Ancient Karkemish sees modern war on Turkey-Syria border
The tourist gate and ticket house are ready at the ancient city of Karkemish, where Turkish troops crossed last month into Syria and ousted Islamic State militants from the border.
Despite Syria’s civil war, archaeologists on the Turkish side of border-straddling Karkemish unearthed sculptures, mosaics and other artifacts in relative safety although sporadic gunfire and shelling was occasionally audible from the Syrian side. Now they plan to open the remains of the strategic city from the Hittite era to the public next year, despite the proximity of conflict in neighboring Syria.
Such are the modern fortunes of Karkemish, which dates back thousands of years and was excavated before World War I by British archaeologists including T.E. Lawrence, later known as Lawrence of Arabia. A century later, the area was demined and a Turkish-Italian team started work at the site controlled by the Turkish military.
Then came Turkey’s Aug. 24 military incursion into Syria from the Karkemish area, which could ease security worries about the archaeological park on the Euphrates. Its opening, delayed several times, is scheduled for May 2017.
“The situation is definitely more favorable to tourism,” said Nicolo Marchetti, a professor of archaeology and art history of the Ancient Near East at the University of Bologna and project director at Karkemish on the Turkish side.
The February construction of a protective, mile-long (1.7-kilometer) wall on the border, stretching from the train station of the modern town of Karkamis to a railway bridge built by Germans a century ago, was required for the tourist project, Marchetti said.
The prefabricated wall “can be removed swiftly if peace breaks out,” he said.
The remains of the citadel and inner town are on the Turkish side, where the most valuable archaeological items of Karkemish lie. But part of the ancient outer town is in the Syrian town of Jarablus, held by IS militants until Turkish ground forces occupied the area.
Marchetti expressed concern about what he called “a void of responsibility” for protection of archaeological heritage on the Syrian side of Karkemish.
Turkey is a party to a 1954 Hague agreement calling for the protection of cultural heritage during armed conflict.
Syria’s lawlessness has already fueled widespread looting of artifacts, some of it by IS militants who have also destroyed ancient statues and structures, notably in the ancient town of Palmyra. Russia built what it called a “temporary” military encampment inside a zone that holds the UNESCO world heritage site in Palmyra after militants were driven out earlier this year.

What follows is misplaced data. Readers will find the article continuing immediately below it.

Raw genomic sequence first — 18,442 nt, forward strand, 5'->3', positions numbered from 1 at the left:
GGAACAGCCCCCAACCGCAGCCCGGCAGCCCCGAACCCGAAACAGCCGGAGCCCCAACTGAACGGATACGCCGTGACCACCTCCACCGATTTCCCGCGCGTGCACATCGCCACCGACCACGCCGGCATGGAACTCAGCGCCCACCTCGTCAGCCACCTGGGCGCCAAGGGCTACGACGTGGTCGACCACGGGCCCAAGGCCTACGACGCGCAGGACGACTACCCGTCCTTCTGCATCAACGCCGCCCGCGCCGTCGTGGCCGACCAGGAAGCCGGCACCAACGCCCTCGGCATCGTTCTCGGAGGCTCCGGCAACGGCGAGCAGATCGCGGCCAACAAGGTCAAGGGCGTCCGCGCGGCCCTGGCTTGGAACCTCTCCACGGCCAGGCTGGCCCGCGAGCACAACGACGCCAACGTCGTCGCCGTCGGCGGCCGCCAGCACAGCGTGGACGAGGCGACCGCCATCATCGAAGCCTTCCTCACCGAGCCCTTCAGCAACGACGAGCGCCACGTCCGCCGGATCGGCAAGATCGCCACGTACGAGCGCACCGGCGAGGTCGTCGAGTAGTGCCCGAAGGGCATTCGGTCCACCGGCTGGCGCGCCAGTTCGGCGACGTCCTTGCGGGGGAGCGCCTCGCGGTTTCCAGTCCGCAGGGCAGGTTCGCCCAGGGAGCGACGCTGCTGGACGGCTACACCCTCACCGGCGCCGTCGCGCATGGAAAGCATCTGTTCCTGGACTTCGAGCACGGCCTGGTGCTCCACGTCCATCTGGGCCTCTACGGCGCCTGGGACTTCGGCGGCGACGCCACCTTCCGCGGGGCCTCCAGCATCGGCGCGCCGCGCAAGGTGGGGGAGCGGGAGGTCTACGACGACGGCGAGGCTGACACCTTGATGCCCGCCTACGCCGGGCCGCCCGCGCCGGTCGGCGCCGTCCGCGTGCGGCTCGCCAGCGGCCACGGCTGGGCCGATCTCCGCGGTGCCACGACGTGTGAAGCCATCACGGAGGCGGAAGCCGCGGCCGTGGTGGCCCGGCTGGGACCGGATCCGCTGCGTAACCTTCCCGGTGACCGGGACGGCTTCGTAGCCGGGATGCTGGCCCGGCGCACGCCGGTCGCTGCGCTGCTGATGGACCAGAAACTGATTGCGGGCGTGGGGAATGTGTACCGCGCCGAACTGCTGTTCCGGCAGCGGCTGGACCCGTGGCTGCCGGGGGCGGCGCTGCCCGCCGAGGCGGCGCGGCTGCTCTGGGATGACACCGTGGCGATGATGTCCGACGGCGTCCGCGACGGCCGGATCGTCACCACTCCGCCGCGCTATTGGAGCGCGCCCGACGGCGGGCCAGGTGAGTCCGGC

In western Syria, Syrian government forces have used archaeological sites, cutting holes in mounds dating from ancient communities and using them to protect tanks and personnel from any attack from the other side, according to Dan Lawrence, a lecturer in the archaeology department at Durham University in Britain.
A lot of archaeological material on the Syrian side of Karkemish is especially vulnerable because it is just below the ground surface, said Lawrence, adding that he saw video of Turkish tanks moving through Syrian areas where he worked before the civil war.
“Anything you do in that area will have a massive impact on the archaeology,” he said.
IS fighters tried to dig a large ditch through the Syrian side of Karkemish earlier this year, but a U.S.-led coalition aircraft destroyed their bulldozer, said Marchetti of the University of Bologna.
Echoing complex conflicts in the region many centuries ago, Turkey supports U.S. airstrikes against the IS while seeking to thwart U.S.-backed Kurdish forces, which are also fighting the Islamic extremists.
The Bible’s Jeremiah refers to Karkemish for a battle there in which the Babylonians, led by Nebuchadnezzar II, defeated the Assyrians and their Egyptian allies.
In 1516, long after Karkemish’s demise, Ottoman imperial forces defeated Mamluk troops at the battle of Marj Dabiq near Aleppo, opening the way to Ottoman conquests in the Middle East. The battle’s date was Aug. 24, 500 years to the day before Turkey sent troops into Syria.
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